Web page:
Microsoft co-founder Bill Gates said rich countries like the United States should move to “synthetic beef” to address the so-called global protein problem.
The co-chair of the Bill and Melinda Gates Foundation and chair of the investment fund Breakthrough Energy Ventures made the comment during a discussion about his new book “How To Avoid a Climate Disaster,” Technology Review reported.
The book discusses how technology can be used to slash emissions in “hard to solve” sectors like agriculture.
“In terms of livestock, it’s very difficult. There are all the things where they feed them different food, like there’s this one compound that gives you a 20 percent reduction [in methane emissions],” Gates said.
“But sadly, those bacteria [in their digestive system that produce methane] are a necessary part of breaking down the grass.”
He added, “And so I don’t know if there’ll be some natural approach there. I’m afraid the synthetic [protein alternatives like plant-based burgers] will be required for at least the beef thing.”
The Food and Agricultural Organization predicted a global shortage of protein-rich foods worldwide in the wake of the coronavirus pandemic, which could exacerbate health problems.
Gates contends that in rich countries, synthetic meat could be the solution though there’s not much science to back it up.
“For Africa and other poor countries, we’ll have to use animal genetics to dramatically raise the amount of beef per emissions for them,” Gates said.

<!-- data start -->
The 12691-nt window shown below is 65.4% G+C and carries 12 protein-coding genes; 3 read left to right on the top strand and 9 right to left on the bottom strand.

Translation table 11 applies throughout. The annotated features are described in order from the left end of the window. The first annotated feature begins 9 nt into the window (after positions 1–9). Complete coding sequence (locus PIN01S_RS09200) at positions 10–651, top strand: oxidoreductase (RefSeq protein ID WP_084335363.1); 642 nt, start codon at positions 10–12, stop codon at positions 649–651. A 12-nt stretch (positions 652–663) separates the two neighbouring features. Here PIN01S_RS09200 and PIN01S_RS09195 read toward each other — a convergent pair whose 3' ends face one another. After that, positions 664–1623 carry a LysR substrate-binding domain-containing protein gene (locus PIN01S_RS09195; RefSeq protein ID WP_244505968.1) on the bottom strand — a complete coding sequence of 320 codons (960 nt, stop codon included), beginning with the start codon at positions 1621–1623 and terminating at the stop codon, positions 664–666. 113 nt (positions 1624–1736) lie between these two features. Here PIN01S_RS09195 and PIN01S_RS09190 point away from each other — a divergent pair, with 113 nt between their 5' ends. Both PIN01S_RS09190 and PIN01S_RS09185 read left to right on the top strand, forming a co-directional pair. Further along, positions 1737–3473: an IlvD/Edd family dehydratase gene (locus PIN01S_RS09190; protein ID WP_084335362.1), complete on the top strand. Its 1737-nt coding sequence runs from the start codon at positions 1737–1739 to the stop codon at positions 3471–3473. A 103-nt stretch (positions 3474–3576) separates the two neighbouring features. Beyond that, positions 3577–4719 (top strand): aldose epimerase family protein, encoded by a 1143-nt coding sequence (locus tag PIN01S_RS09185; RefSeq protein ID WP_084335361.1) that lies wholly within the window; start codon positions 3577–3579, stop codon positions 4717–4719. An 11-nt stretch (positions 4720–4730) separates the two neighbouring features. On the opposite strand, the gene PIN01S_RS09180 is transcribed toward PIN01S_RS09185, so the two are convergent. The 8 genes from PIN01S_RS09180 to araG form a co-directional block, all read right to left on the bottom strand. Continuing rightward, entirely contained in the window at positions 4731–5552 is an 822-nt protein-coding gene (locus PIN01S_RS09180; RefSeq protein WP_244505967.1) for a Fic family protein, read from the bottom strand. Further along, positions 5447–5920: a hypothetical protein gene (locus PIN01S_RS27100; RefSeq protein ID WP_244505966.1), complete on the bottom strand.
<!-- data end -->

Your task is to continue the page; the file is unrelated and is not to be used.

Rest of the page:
“Weirdly, the US livestock, because they’re so productive, the emissions per pound of beef are dramatically less than emissions per pound in Africa.”
Bill Gates saying western countries should switch to "100% synthetic beef" while himself being a vociferous carnivore and admitting his favorite food is hamburgers.
You'll be eating the 3D printed plastic meat, not him and his Davos friends.
— Paul Joseph Watson (@PrisonPlanet) February 16, 2021
He added, “So no, I don’t think the poorest 80 countries will be eating synthetic meat. I do think all rich countries should move to 100% synthetic meat.”
Gates said, “you can get used to the taste difference” and companies say they are going to make the synthetic meat taste even better.
“Eventually, that green premium is modest enough that you can sort of change the [behavior of] people or use regulation to totally shift the demand,” he said.
“So for meat in the middle-income-and-above countries, I do think it’s possible.”
Gates said his Breakthrough Energy fund has four different investments in the synthetic meat space to make ingredients more efficient.
Impossible and Beyond also have a “quality road map and a cost road map” that will make them competitive, according to Gates.
Critics were quick to pounce on Gates’ statements. Some believe that synthetics are the cause for a worldwide surge in cancer rates.
Others question why Gates should dictate what countries should do to address climate change when a new report in the Nation named Gates as one of the world’s top carbon emitters. It notes he lives in a 66,000-square-foot mansion outside of Seattle, and his private jet consumes 486 gallons of fuel each hour it flies.
Make homemade plant-based meat at home:
Even Gates recognized that this idea is hard to swallow. “Saying to people, ‘You can’t have cows anymore’ — talk about a politically unpopular approach to things,” he also told Technology Review.
Indeed, Gates himself admits in his book that he is “an imperfect messenger on climate change.”
In a survey conducted by Michigan State University, just one-third of Americans would be likely to purchase cultured meat, with the other two-thirds veering toward caution. Forty-eight percent said they’d be unlikely to buy the fake meat.
There’s a striking difference between generations on who would eat fake meat. Eighteen to 29-year-olds were nearly five times more likely (51 percent) to say they’d purchase cultured meat products compared to those 55 and over (only 11 percent). And college graduates were substantially more likely to say they’d purchase cultured meat products (44 percent) compared to non-college graduates (24 percent).